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Understanding Karma: Cause  
   and Effect

Understanding Karma: Cause and Effect

Karma adapted from Seeking the Heart of Wisdom, by Joseph Goldstein and Jack Kornfield, © 1987. Reproduced by arrangement with Shambhala Publications, Inc., www.shambhala.com

The law of karma is one of the most important laws governing our lives. When we understand it, and live our understanding, when we act on what we know, then we experience a sense of wholeness and peace.

Karma is a Sanskrit word (kamma in Pali) that means “action.” The law of karma refers to the law of cause and effect: that every volitional act brings about a certain result. If we act motivated by greed, hatred, or delusion, we are planting the seed of suffering; when our acts are motivated by generosity, love, or wisdom, then we are creating the karmic conditions for abundance and happiness. An analogy from the physical world illustrates this: if we plant an apple seed, the tree that grows will bear apples, not mangos. And once the apple seed is planted, no amount of manipulation or beseeching or complaining will induce the tree to yield a mango. The only meaningful action that will produce a mango is to plant a mango seed. Karma is just such a law of nature, the law of cause and effect on the psychophysical plane.

The Buddha used the term karma specifically referring to volition, the intention or motive behind an action. He said that karma is volition, because it is the motivation behind the action that determines the karmic fruit. Inherent in each intention in the mind is an energy powerful enough to bring about subsequent results. When we understand that karma is based on volition, we can see the enormous responsibility we have to become conscious of the intentions that precede our actions. If we are unaware of the motives in our minds, when unskillful volitions arise we may unmindfully act on them and thus create the conditions for future suffering.

The law of karma can be understood on two levels, which indicate the vast scope of its implications in our lives. On one level, karma refers to the experience of cause and effect over a period of time. We perform an action, and sometime later we begin to experience its results. We plant a mango seed, and many years later we taste the fruit. The other level of understanding karma has to do with the quality of mind in the very moment of action. When we experience a mind state of love, there comes naturally along with it a feeling of openness and joy that is its immediate fruit; similarly, when there are moments of greed or hatred, in addition to whatever future results will come, we also experience the painful energies that arise with those states. Our direct awareness of how the karmic law is working in each moment can be a strong motivation to develop skillful states of mind that create happiness for us in the moment, as well as produce the fruit of well-being in the future.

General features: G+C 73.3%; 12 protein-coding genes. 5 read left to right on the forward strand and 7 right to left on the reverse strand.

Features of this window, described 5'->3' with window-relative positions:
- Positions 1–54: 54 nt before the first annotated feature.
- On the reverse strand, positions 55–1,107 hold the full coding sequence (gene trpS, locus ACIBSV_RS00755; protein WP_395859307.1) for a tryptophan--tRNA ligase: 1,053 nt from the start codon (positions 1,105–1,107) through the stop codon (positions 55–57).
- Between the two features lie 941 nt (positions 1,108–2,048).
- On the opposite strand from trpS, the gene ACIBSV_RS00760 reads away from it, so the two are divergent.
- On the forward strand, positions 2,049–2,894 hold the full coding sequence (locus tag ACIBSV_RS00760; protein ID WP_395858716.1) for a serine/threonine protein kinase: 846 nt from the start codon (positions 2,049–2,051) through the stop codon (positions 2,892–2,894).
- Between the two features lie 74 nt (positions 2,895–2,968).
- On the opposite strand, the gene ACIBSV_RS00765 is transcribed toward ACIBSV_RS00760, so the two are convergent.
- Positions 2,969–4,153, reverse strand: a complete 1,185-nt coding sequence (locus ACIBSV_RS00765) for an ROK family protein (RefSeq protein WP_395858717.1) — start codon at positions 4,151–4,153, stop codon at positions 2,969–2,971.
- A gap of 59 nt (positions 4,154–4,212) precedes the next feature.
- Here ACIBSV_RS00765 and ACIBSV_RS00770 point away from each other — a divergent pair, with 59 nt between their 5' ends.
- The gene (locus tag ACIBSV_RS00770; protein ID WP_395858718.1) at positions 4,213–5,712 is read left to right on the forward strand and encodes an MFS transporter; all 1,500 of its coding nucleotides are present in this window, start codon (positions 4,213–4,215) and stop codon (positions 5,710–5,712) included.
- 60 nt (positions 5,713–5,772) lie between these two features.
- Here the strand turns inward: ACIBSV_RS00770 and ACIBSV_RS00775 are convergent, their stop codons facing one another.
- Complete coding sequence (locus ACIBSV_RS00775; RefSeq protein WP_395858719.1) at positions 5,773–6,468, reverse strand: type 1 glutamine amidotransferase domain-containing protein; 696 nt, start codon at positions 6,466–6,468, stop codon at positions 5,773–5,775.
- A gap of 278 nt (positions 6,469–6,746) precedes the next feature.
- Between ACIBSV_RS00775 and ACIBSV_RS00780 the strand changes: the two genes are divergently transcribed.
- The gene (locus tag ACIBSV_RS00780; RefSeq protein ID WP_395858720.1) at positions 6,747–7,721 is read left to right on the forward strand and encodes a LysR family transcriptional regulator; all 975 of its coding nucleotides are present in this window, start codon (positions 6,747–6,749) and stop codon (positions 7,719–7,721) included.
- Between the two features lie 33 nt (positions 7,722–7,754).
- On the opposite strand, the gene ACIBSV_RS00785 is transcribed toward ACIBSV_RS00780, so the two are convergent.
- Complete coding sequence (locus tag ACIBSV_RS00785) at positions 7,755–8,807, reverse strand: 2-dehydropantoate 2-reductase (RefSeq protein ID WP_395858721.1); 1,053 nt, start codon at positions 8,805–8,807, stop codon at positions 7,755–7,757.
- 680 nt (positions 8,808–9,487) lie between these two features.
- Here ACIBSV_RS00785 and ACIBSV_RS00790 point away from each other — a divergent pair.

Another dimension of the law of karma helps in understanding how individual personalities develop. While it is true that there is no enduring entity, no unchanging self that can be called “I,” it is also quite obvious that each of us is a uniquely changing and recognizable pattern of elements. This comes about because each of us has in our own way, both consciously and unconsciously, cultivated different mind states. If we cultivate loving-kindness, we experience its taste in the moment and at the same time are strengthening it as a force in the mind, making it easier for it to arise again. When we are angry, we experience the suffering of that anger as present karma and are also strengthening that particular pattern of mind. Just as we condition our bodies in different ways through exercise or lack of it, so we also condition our minds. Every mind state, thought, or emotion that we experience repeatedly becomes stronger and more habituated. Who we are as personalities is a collection of all the tendencies of mind that have been developed, the particular energy configurations we have cultivated.

We tend not to pay attention to this conditioning factor of our experience, thinking instead that once an experience has passed it is gone without residue or result. That would be like dropping a stone in water without creating any ripples. Each mind state that we experience further conditions and strengthens it.

The great inspiration of the Buddha’s teaching is that we must each take ultimate responsibility for the quality of our lives. Given certain volitional actions, certain results will follow. When we understand that our lives are the unfolding of karmic law, that we are the heirs to our own deeds, then there grows in us a deepening sense of responsibility for how we live, the choices we make, and the actions we undertake.


 

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